"A most astonishing misconception has long dominated the modern mind on the subject of St Paul. It is to this effect: that Jesus preached a kindly and simple religion (found in the Gospels) and that St Paul afterwards corrupted it into a cruel and complicated religion (found in the Epistles). This is really quite untenable. All the most terrifying texts come from the mouth of Our Lord: all the texts on which we can base such warrant as we have for hoping that all men will be saved come from St Paul." CS Lewis Introduction to JB Phillip's Letters to Young Churches.
I have long used the JB Phillips paraphrase of the New Testament (which came later than this book, which is partial), largely on Lewis's affection for it. Fundamentalists get all nervous about paraphrases, thinking that they are not reliable or trustworthy, somehow. How dare you paraphrase the BIBLE? Even evangelicals get affected by this. Yet anyone who has ever translated from one language to another or even dealt heavily with translations knows that paraphrase is far more accurate in meaning than trying to make sure that the combination of letters that came down to us textus receptus is the true and shining Word of God. Having those exact words is a good check on going too far astray, and correcting our work. But literal translations are horribly misleading. Every language has idioms and phrasings that in their literal versions make no sense. What does it mean to "get your act together," or to "pull someone's leg," or to "hit the sack?" At every moment in reading Hebrew or Greek there is some danger of this. Hopefully, we have smoothed these out over time with scholarship and common sense. Yet are we absolutely sure of that?
We might laugh at these in heaven, saying "Amos! I thought you meant something completely different! This is hysterical." That is why we should hold such things lightly now, doing the best we can to muddle through with what we've got. The long meaning, verse after verse or repeated many times in the scriptures should command our greatest attention, and puzzling things should be regarded as...puzzling and...intriguing. They should in no way be discarded. They may someday reveal a meaning to us that is key to our understanding. But we should be humble about texts.
As to gentle Jesus and harsh Paul, there is Matthew 10. This is troubling to read.
For me the contrast is not between niceness and harshness but between natural concrete clarity and a tendency to opaque abstraction. Not always, of course; sometimes the Pauline epistles are poetic and direct.
On one occasion I happened to dine with some ex-Christians who seemed to have the misapprehension in the first paragraph, and we got into a deep discussion about it. They'd be fine with a Christianity that left out everything of Paul, they said.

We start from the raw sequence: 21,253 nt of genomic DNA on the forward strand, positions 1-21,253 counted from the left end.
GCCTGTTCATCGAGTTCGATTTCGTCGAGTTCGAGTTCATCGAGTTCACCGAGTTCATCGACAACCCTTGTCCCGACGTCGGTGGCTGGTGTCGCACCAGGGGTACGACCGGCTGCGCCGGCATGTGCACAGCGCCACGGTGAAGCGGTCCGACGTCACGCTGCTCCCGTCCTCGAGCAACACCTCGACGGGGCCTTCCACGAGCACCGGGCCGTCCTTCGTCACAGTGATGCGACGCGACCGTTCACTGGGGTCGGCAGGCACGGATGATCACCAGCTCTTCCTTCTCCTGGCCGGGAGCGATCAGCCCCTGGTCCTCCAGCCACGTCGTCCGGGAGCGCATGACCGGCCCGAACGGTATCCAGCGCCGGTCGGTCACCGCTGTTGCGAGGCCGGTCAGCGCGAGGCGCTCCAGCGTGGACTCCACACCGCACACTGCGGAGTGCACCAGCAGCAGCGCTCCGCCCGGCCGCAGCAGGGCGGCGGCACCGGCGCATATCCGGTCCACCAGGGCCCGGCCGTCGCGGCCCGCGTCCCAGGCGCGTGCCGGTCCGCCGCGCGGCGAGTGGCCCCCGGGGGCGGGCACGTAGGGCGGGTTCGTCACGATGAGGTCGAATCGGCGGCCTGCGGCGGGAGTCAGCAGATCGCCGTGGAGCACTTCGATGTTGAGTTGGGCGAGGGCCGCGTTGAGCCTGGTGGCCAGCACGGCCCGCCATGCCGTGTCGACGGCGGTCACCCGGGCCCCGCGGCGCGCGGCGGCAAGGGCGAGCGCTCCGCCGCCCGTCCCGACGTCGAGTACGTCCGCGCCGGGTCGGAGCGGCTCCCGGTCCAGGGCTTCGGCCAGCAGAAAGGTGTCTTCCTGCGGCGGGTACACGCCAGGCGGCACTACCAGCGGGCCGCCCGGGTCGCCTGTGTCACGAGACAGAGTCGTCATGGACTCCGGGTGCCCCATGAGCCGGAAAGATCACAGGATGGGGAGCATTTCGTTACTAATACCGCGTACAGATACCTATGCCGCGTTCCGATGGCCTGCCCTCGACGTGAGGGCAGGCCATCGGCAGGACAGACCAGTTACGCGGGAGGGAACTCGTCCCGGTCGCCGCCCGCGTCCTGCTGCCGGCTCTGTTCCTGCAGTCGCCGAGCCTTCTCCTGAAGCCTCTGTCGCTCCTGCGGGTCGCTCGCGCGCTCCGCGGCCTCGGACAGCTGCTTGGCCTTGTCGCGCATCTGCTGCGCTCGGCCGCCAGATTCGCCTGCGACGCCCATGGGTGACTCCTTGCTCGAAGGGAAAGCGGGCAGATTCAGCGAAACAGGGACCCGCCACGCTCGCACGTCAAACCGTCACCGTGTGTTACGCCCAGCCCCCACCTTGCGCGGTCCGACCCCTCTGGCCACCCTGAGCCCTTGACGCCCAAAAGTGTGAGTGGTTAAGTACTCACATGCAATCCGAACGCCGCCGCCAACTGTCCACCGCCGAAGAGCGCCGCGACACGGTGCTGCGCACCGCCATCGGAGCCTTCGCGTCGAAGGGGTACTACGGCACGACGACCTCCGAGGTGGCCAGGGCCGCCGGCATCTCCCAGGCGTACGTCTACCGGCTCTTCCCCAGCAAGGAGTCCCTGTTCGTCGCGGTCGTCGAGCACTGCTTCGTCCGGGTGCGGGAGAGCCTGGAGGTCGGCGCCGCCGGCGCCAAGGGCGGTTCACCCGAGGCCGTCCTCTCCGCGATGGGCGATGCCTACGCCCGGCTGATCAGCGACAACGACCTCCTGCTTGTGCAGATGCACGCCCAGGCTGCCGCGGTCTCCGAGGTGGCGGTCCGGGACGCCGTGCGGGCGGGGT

They also thought Paul to be quite misogynistic, and seemed a bit taken aback that I had at the tip of my tongue lots of examples of Paul supporting, encouraging, and endorsing the women who were leaders in the early churches. I'd just read ‘I Suffer Not a Woman' by Richard and Catherine Kroeger, so the canon of the egalitarian position on women teaching in the church was all fresh in my mind.
Eugene Peterson's The Message bible is another paraphrase. It is so much of its time and place that whenever I read it, the voice in my head is that of a college friend also named Eugene who was born and grew up in Baltimore -- the dialect and word choice matches my friend's 'voice' so well.
My NT professor had a mantra that between us and the text of the New Testament there are many 'filters'. That we must read in translation obscures the text for us. That we cannot really grasp the Greek or Aramaic idiomatic expressions without explanation obscures the text for us. That we don't live in the Levant is another 'layer' to veil the meaning from us. That we don't live in social, economic, and political milleu of the 1st century, in the Levant, are yet more layers. One can put a lot of effort into contextualizing the text in an effort to overcome such filters, but one can also go too far - there was never a gate in Jerusalem called "the eye of the needle", at least not until centuries after Jesus ministry.
An aside, I was once riding in a car at night with a driver that had gotten us hopelessly lost in an area of featureless farmland and wasteland -- including at one point driving the wrong-way down the oncoming lanes of a divided road. Then at one point we came around a bend and could see above us in the distance, on the hill, the walled fortress city of L-Imdina, the pale stone of the ancient buildings glowing in the moonlight. This was our rescue, having a landmark enabled us to get on the right route to get to our destination.
Having had that huge release from fear and anxiety, upon seeing the light of a city set on a hill, has certainly influenced the meaning I take from Matthew 5, 12-16.
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